Coleman, German China, Real Estate and American Flyer
By Leon Sweet, TCA # 98-47876 Summer 2021
Leon Sweet has written a number of articles on American Flyer and its heritage. Look for them by using the Search box at the right.
While studying for my BBA in Real Estate & Urban Land Economics at the University of Wisconsin – Madison, the professors always stated that real estate was about “Location, Location, Location.”
After graduating, I began my career appraising commercial real estate in the Chicago area and have since performed appraisals throughout the US and Canada. Over the past 25 years I have been amazed at how much the appraisal industry has changed due to the internet. The amount of digitized information available on the internet is staggering and the search engines can uncover amazing links that were not easily researched 10 to 20 years ago.
Recently, while searching through the online Sanborn Fire Insurance Maps from 1914 for Chicago, I happened to be browsing through the volume that covered the former American Flyer factory at 2219-2239 S. Halsted Street. I thought it would be interesting to see what company occupied the building prior to American Flyer moving to the building in 1915. I was shocked to see the name of the occupant, which was Burley & Tyrrell Co., a china importing company. Here’s where the character of William Ogden Coleman, Sr. comes into contact with china from Germany, real estate in Chicago, and the American Flyer Manufacturing Company.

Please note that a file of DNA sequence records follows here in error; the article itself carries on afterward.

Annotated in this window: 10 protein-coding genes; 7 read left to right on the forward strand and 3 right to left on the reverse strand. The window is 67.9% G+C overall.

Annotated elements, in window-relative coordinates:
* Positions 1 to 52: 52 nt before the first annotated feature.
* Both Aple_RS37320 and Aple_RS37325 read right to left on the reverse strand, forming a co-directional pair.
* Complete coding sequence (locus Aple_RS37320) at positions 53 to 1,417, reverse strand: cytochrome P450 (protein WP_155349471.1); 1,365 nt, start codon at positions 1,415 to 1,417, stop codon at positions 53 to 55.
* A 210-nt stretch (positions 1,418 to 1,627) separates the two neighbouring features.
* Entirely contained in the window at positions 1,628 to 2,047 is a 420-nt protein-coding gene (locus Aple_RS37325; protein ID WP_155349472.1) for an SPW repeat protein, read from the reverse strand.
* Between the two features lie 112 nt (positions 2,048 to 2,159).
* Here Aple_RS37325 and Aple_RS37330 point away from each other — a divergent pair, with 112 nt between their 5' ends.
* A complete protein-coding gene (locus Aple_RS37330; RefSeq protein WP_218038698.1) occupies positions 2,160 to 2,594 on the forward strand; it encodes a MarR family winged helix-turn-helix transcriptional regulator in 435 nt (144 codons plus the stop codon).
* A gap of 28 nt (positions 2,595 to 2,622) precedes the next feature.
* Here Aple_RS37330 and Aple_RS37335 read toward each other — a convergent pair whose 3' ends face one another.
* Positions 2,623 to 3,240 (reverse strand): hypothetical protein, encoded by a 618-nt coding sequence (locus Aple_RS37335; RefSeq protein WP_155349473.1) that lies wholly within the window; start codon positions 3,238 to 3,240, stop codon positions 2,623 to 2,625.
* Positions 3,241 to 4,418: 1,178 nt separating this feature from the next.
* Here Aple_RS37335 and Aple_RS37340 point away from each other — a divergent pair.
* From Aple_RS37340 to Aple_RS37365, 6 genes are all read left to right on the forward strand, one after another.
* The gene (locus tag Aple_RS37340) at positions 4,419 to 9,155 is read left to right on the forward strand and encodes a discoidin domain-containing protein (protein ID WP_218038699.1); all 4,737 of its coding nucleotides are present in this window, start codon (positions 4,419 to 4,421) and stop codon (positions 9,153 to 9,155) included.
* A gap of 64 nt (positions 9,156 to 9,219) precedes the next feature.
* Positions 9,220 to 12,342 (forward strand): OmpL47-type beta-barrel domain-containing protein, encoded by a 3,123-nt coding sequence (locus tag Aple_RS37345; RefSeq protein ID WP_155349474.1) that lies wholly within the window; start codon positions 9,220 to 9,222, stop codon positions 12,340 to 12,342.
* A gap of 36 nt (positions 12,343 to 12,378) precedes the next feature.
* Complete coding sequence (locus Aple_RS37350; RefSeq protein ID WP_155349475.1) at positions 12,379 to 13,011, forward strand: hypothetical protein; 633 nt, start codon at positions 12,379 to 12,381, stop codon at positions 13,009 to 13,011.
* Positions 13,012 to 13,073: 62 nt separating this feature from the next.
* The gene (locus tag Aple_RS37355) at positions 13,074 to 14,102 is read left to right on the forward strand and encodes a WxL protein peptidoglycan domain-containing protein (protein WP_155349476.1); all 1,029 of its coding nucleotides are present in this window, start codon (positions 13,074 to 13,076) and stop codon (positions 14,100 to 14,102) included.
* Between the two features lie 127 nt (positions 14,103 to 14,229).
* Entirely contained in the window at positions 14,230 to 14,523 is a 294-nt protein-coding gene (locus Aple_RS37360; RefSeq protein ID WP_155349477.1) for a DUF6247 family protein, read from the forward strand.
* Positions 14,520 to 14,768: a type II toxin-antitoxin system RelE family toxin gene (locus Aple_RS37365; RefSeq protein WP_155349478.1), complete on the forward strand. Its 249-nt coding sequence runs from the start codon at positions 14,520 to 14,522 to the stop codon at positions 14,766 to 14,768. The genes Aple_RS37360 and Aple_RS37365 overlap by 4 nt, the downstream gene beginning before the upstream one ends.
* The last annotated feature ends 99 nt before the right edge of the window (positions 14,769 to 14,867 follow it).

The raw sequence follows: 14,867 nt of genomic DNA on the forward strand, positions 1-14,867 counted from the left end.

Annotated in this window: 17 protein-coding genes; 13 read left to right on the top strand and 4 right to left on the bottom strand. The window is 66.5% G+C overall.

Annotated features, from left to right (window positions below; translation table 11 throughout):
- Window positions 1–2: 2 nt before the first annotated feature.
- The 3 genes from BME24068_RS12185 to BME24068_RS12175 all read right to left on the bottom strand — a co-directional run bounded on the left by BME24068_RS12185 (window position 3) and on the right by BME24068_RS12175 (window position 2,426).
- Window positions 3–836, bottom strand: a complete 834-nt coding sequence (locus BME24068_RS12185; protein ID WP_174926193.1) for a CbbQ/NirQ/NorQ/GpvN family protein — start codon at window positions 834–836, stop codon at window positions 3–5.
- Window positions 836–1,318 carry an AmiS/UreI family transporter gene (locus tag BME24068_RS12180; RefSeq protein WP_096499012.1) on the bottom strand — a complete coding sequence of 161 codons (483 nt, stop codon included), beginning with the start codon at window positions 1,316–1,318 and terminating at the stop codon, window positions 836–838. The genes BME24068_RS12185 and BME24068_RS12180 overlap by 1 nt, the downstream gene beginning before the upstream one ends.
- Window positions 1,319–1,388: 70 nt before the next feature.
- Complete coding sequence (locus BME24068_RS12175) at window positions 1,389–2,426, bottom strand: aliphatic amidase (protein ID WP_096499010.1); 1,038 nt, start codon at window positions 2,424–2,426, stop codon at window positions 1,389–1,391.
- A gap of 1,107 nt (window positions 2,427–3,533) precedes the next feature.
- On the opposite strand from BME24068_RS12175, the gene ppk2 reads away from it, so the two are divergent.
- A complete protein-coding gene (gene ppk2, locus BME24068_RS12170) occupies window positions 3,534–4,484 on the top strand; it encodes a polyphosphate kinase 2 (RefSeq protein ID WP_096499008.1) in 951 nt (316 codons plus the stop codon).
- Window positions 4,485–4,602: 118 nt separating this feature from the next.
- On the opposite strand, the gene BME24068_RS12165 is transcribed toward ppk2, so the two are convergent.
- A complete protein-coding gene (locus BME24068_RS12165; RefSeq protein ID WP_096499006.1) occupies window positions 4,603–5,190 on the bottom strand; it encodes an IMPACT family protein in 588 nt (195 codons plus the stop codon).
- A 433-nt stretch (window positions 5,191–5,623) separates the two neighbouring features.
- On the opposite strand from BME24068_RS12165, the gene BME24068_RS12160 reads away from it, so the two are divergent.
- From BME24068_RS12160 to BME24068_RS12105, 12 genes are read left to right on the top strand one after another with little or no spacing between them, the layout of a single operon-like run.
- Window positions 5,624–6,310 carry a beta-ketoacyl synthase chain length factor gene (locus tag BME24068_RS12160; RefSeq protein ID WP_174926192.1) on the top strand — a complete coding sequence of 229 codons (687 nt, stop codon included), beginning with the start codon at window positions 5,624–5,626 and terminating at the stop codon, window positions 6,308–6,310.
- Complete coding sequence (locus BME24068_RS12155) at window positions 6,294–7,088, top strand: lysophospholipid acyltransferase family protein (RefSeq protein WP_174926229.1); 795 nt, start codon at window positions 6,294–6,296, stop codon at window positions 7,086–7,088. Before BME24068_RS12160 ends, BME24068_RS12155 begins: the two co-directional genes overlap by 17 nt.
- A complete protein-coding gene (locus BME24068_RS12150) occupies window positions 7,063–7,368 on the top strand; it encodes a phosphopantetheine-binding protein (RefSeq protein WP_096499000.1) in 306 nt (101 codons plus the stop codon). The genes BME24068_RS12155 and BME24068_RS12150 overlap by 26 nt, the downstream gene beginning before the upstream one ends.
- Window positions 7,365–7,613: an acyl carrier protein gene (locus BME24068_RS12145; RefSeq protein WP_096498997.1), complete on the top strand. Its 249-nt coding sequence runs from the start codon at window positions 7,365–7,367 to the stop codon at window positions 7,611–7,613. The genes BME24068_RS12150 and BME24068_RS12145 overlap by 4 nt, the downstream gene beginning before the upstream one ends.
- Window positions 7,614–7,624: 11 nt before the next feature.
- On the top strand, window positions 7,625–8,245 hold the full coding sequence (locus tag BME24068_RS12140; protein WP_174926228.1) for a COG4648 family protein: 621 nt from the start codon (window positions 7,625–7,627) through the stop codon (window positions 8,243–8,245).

The history of Burley & Tyrrell Co., begins with Arthur Gillman Burley, who was born in 1812 in Exeter, New Hampshire and relocated to Chicago in 1835. In 1838 he invested his savings in a bankrupt stock of crockery purchased from the old State Bank. From those beginnings, Mr. Burley built up his china company, then known as AG Burley & Company. In 1852, his brother-in-law, Mr. John Tyrrell joined the company and the business was conducted under the name Burley & Tyrrell, with Mr. Burley acting as president until his death in 1897. In 1882 the corporation of Burley & Company was formed as a separate entity to conduct the retail and hotel supply branch of the business and was reportedly run by a nephew of Mr. Burley.
W. O. Coleman, Sr. was born January 1, 1864, in Dixon, IL, and in 1882, at the age of 18, he began working for Burley & Company. He worked in various capacities and became a member of the Burley firm in 1893. He rose up the ranks to become Vice President of Burley & Company in 1900. The City of Chicago Directory of Directors list of 1906 lists W.O. Coleman as President, Treasurer, & Director of Burley & Company.
The following notice appears in the March 22, 1907 Chicago Tribune: